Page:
CHAPTER 11 The Basics of Capital Budgeting

# CHAPTER 11 The Basics of Capital Budgeting

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## CHAPTER 11 The Basics of Capital Budgeting

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1. CHAPTER 11The Basics of Capital Budgeting Should we build this plant?

2. What is capital budgeting? • Analysis of potential additions to fixed assets. • Long-term decisions; involve large expenditures. • Very important to firm’s future.

3. Steps to capital budgeting • Estimate CFs (inflows & outflows). • Assess riskiness of CFs. • Determine the appropriate cost of capital. • Find NPV and/or IRR. • Accept if NPV > 0 and/or IRR > WACC.

4. What is the difference between independent and mutually exclusive projects? • Independent projects – if the cash flows of one are unaffected by the acceptance of the other. • Mutually exclusive projects – if the cash flows of one can be adversely impacted by the acceptance of the other.

5. What is the difference between normal and nonnormal cash flow streams? • Normal cash flow stream – Cost (negative CF) followed by a series of positive cash inflows. One change of signs. • Nonnormal cash flow stream – Two or more changes of signs. Most common: Cost (negative CF), then string of positive CFs, then cost to close project. Nuclear power plant, strip mine, etc.

6. Net Present Value (NPV) • Sum of the PVs of all cash inflows and outflows of a project:

7. What is Project L’s NPV? YearCFtPV of CFt 0 -100 -\$100 1 10 9.09 2 60 49.59 3 80 60.11 NPVL = \$18.79 NPVS = \$19.98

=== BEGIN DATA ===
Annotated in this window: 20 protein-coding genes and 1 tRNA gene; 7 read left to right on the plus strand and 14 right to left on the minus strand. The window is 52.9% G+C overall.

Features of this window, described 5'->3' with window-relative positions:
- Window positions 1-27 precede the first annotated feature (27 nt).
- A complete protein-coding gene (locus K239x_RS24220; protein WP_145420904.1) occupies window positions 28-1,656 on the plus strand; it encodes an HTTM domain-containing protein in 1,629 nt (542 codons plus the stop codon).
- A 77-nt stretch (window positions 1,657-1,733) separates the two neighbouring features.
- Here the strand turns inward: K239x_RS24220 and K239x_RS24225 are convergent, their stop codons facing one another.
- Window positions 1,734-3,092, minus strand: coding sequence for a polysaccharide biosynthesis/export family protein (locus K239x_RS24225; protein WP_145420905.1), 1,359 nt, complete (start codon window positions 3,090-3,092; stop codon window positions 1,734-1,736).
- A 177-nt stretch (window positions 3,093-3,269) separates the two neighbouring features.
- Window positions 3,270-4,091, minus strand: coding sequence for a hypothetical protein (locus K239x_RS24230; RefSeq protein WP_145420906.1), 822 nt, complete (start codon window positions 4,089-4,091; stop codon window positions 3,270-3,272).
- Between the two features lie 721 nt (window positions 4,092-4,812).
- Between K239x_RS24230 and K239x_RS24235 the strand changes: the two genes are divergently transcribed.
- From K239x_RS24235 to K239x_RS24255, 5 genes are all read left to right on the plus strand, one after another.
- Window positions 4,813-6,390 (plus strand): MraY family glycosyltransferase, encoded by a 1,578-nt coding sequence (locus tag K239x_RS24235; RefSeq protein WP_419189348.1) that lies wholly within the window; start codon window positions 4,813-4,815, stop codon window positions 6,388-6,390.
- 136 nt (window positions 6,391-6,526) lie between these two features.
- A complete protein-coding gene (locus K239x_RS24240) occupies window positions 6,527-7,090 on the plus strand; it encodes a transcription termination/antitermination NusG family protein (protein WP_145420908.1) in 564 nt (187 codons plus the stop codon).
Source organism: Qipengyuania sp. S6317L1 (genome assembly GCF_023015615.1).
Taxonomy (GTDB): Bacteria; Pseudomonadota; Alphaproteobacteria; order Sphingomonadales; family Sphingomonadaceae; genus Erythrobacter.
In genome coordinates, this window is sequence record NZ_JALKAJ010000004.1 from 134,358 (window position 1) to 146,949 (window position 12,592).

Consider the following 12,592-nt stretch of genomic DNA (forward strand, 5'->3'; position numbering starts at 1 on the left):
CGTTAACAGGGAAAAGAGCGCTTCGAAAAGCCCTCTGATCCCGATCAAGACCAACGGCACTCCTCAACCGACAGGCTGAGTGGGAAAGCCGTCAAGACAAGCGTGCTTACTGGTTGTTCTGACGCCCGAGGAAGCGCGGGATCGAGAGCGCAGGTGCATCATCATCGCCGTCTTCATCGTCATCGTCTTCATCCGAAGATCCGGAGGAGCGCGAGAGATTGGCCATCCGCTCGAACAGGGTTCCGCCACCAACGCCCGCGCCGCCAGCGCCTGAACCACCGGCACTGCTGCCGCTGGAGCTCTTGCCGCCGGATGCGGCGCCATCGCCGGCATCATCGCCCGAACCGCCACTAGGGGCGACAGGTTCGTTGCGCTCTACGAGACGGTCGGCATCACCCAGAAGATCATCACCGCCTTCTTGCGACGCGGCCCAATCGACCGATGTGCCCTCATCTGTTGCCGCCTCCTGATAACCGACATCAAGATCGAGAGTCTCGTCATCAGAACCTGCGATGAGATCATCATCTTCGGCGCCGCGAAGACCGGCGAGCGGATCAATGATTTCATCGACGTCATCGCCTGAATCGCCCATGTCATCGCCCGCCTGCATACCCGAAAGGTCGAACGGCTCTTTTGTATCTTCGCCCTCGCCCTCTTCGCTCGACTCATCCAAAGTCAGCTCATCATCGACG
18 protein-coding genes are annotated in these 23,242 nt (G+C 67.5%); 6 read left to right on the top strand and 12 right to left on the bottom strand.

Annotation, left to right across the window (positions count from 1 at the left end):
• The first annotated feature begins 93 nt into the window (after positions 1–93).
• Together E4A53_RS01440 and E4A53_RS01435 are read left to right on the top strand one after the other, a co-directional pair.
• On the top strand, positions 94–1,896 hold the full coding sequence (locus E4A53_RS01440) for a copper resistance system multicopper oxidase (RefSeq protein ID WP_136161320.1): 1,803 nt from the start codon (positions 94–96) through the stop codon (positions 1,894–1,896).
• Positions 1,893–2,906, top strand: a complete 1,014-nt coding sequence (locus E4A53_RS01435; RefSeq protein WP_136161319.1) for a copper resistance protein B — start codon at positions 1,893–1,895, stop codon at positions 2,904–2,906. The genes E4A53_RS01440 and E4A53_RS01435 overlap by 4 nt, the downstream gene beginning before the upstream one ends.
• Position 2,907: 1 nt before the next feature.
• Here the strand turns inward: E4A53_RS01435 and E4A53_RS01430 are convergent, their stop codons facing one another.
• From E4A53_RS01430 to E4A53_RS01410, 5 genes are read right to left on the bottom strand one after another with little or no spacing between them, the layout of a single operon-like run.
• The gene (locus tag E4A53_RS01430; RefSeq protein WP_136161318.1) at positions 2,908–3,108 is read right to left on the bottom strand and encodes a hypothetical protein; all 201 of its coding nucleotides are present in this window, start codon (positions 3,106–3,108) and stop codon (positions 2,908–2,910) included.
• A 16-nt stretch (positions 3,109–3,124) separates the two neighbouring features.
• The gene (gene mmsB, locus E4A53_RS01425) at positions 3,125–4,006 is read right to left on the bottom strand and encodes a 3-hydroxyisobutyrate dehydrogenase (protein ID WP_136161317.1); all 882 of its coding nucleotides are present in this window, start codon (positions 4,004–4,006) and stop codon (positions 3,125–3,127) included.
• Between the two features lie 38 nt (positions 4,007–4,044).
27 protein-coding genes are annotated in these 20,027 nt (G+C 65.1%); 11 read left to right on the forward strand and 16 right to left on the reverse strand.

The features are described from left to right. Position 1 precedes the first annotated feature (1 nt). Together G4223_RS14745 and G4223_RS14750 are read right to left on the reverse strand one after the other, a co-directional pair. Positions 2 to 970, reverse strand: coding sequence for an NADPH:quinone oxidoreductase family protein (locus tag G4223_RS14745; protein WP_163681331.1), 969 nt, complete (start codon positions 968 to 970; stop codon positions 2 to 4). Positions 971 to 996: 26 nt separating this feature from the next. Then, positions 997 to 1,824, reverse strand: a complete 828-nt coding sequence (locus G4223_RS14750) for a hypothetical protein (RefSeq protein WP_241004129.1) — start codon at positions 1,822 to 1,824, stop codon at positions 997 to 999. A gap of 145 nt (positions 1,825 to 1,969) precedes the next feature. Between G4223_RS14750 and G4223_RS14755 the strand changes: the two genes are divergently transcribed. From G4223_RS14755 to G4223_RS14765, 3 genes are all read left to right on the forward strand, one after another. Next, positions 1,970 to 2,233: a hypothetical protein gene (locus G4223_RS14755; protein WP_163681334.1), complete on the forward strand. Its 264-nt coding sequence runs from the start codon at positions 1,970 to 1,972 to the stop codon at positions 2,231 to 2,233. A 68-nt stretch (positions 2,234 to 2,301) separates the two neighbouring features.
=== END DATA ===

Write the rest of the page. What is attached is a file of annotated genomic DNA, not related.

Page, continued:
8. Solving for NPV:Financial calculator solution • Enter CFs into the calculator’s CFLO register. • CF0 = -100 • CF1 = 10 • CF2 = 60 • CF3 = 80 • Enter I/YR = 10, press NPV button to get NPVL = \$18.78.

9. Rationale for the NPV method NPV = PV of inflows – Cost = Net gain in wealth • If projects are independent, accept if the project NPV > 0. • If projects are mutually exclusive, accept projects with the highest positive NPV, those that add the most value. • In this example, accept S if mutually exclusive (NPVs > NPVL), and accept both if independent.

10. Internal Rate of Return (IRR) • IRR is the discount rate that forces PV of inflows equal to cost, and the NPV = 0: • Solving for IRR with a financial calculator: • Enter CFs in CFLO register. • Press IRR; IRRL = 18.13% and IRRS = 23.56%.

11. How is a project’s IRR similar to a bond’s YTM? • They are the same thing. • Think of a bond as a project. The YTM on the bond would be the IRR of the “bond” project. • EXAMPLE: Suppose a 10-year bond with a 9% annual coupon and \$1,000 par value sells for \$1,134.20. • Solve for IRR = YTM = 7.08%, the annual return for this project/bond.

12. Rationale for the IRR method • If IRR > WACC, the project’s return exceeds its costs and there is some return left over to boost stockholders’ returns. If IRR > WACC, accept project. If IRR < WACC, reject project. • If projects are independent, accept both projects, as both IRR > WACC = 10%. • If projects are mutually exclusive, accept S, because IRRs > IRRL.

13. NPV Profiles • A graphical representation of project NPVs at various different costs of capital. WACC NPVLNPVS 0 \$50 \$40 5 33 29 10 19 20 15 7 12 20 (4) 5

14. Drawing NPV profiles NPV (\$) 60 . 50 . 40 . Crossover Point = 8.7% . 30 . . IRRL = 18.1% 20 . . S . 10 L IRRS = 23.6% . . Discount Rate (%) 0 5 15 20 23.6 10 -10